Contemporary accounts of the day take up the story. “We saw people with children clinging to them, crying for us to help them. Some were floating, some were in the rigging, and some were in boats. John Stanley had saved 21 people as other ships stayed put on the squally sea unaware of what was happening. Account two- Some of those that could not swim were floating on the water on barrels and pails, of which they were obliged to leave go from sheer exhaustion.” It is very sad to note that there were seven baby’s under one year old who lost their lives, the youngest being just three months old. A man was killed on the day of her launching and some more superstitious folk thought that this had been a bad omen. The enquiry into the disaster identified a Spanish Ship the Murillo as the culprit of the disaster but she did not have visible identification on her, as a result it became international law that all ships were to be made clearly identifiable. It was also because of the mixture of distress signals used at that time, which led to them being standardised. In the following months a disaster fund was launched to which Queen Victoria contributed to.
It is now fifteen years on since my interest was aroused about this wreck, and snippets of information are still coming to light. I did not realise that there was a song written about the Wreck of the Northfleet. I heard this song just a couple of months ago on an L P entitled “Round Rye Bay for More” recorded by John Doughty, in 1977.
When reading of accounts like the Northfleet, it does make you appreciate the professionalism and quality of today’s rescue services that are available for all of today’s Seafarers. I refer of course to the Coast Guard and the R.N.L.I. To whom so many people owe their lives.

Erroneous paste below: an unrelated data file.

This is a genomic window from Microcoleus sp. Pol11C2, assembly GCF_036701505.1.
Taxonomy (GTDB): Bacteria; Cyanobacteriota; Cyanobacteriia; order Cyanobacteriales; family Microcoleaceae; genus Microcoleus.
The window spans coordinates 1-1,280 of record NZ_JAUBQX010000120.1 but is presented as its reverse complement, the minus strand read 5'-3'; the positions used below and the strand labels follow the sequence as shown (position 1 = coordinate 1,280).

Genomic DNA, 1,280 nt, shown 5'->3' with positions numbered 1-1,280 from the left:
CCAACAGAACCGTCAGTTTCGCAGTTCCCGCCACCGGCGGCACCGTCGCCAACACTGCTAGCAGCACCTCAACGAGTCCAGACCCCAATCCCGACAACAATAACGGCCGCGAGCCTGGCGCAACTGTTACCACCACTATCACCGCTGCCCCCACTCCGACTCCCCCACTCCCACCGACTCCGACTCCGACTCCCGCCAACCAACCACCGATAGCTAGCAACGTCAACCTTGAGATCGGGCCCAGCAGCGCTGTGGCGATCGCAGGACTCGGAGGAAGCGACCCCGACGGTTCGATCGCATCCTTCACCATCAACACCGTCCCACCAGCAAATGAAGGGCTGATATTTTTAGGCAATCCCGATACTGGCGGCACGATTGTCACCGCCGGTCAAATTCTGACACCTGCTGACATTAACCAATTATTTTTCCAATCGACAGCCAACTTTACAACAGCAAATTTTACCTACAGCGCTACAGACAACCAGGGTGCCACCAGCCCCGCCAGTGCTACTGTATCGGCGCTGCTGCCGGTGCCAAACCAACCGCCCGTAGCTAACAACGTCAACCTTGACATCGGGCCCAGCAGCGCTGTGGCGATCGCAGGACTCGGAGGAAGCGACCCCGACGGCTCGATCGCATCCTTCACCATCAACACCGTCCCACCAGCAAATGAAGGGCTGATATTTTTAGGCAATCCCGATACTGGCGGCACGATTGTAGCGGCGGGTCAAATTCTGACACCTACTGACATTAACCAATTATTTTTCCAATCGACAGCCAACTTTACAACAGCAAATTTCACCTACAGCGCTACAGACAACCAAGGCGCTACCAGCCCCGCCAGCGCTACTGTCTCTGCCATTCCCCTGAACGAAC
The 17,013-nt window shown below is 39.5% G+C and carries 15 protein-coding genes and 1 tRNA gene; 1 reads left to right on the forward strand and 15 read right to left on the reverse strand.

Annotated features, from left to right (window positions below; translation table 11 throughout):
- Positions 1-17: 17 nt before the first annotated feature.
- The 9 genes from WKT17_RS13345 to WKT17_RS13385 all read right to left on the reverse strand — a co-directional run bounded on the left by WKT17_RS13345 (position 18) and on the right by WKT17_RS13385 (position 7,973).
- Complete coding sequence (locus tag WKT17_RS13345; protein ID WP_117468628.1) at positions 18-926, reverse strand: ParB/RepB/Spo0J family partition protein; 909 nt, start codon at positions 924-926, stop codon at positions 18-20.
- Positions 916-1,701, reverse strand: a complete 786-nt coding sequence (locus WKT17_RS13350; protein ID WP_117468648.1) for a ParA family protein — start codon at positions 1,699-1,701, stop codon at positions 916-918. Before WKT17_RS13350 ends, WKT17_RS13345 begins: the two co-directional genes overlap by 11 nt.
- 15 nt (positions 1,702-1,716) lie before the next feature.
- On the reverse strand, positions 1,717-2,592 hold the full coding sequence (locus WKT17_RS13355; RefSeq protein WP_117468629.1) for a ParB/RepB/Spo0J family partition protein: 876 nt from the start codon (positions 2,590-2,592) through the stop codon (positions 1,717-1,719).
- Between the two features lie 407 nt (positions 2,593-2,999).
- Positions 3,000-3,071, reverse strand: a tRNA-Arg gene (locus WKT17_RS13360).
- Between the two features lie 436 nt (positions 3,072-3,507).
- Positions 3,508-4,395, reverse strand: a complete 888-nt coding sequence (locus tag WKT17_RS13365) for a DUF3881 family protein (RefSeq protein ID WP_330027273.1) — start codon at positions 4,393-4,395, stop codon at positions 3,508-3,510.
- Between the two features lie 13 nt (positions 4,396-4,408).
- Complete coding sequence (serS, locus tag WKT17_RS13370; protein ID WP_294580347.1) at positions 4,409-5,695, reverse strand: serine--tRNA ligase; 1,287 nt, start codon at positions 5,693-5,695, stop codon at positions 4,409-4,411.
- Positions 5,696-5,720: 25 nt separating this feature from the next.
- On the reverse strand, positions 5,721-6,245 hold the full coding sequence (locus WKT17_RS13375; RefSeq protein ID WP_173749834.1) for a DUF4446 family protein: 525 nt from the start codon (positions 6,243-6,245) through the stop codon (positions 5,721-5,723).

The Song of the Northfleet
From the John Doughty record ‘Round Rye Bay For More’
1 Come listen all ye feeling people While this sad story I relate It’s about a vessel called the ‘Northfleet’ Which met with such an awful fate Five hundred souls she had aboard her Lay anchored there, off Dungeness Bound for Australia was the vessel They bid farewell with fond caress.
2 It was a big and foreign vessel Came drifting the channel tide Bore down upon the helpless ‘Northfleet’ And crashed into her timbered side Nor did she stop to give assistance Or repair the damage she had made While everyone aboard the ‘Northfleet’ Went down upon their knees and prayed.
3 God bless those widows and those orphans Comfort them where e’er they be May God in Heaven above protect them From all the perils of the sea.
4 The Captain said, Now to the lifeboats; Stand back you men, the women first. I’ll shoot the first that disobeys me’. They did not heed but madly rushed. The Captain fired, his shot was fatal And one poor fellow’s life was slain While everyone aboard the ‘Northfleet’ Went down upon their knees and prayed
5 The Captain sent down for his first mate And bade him try and save his life And gave into his trustful keeping His young but newly-wedded wife ‘No, let me stay with you, dear husband ‘No, no, my wife that cannot be She stayed aboard the sinking vessel With him went to eternity
6 God bless those widows and orphans Comfort them where e,’er they be’. May God in Heaven above protect them From all the perils of the sea.
June 2005 Issue of “Rye’s Own”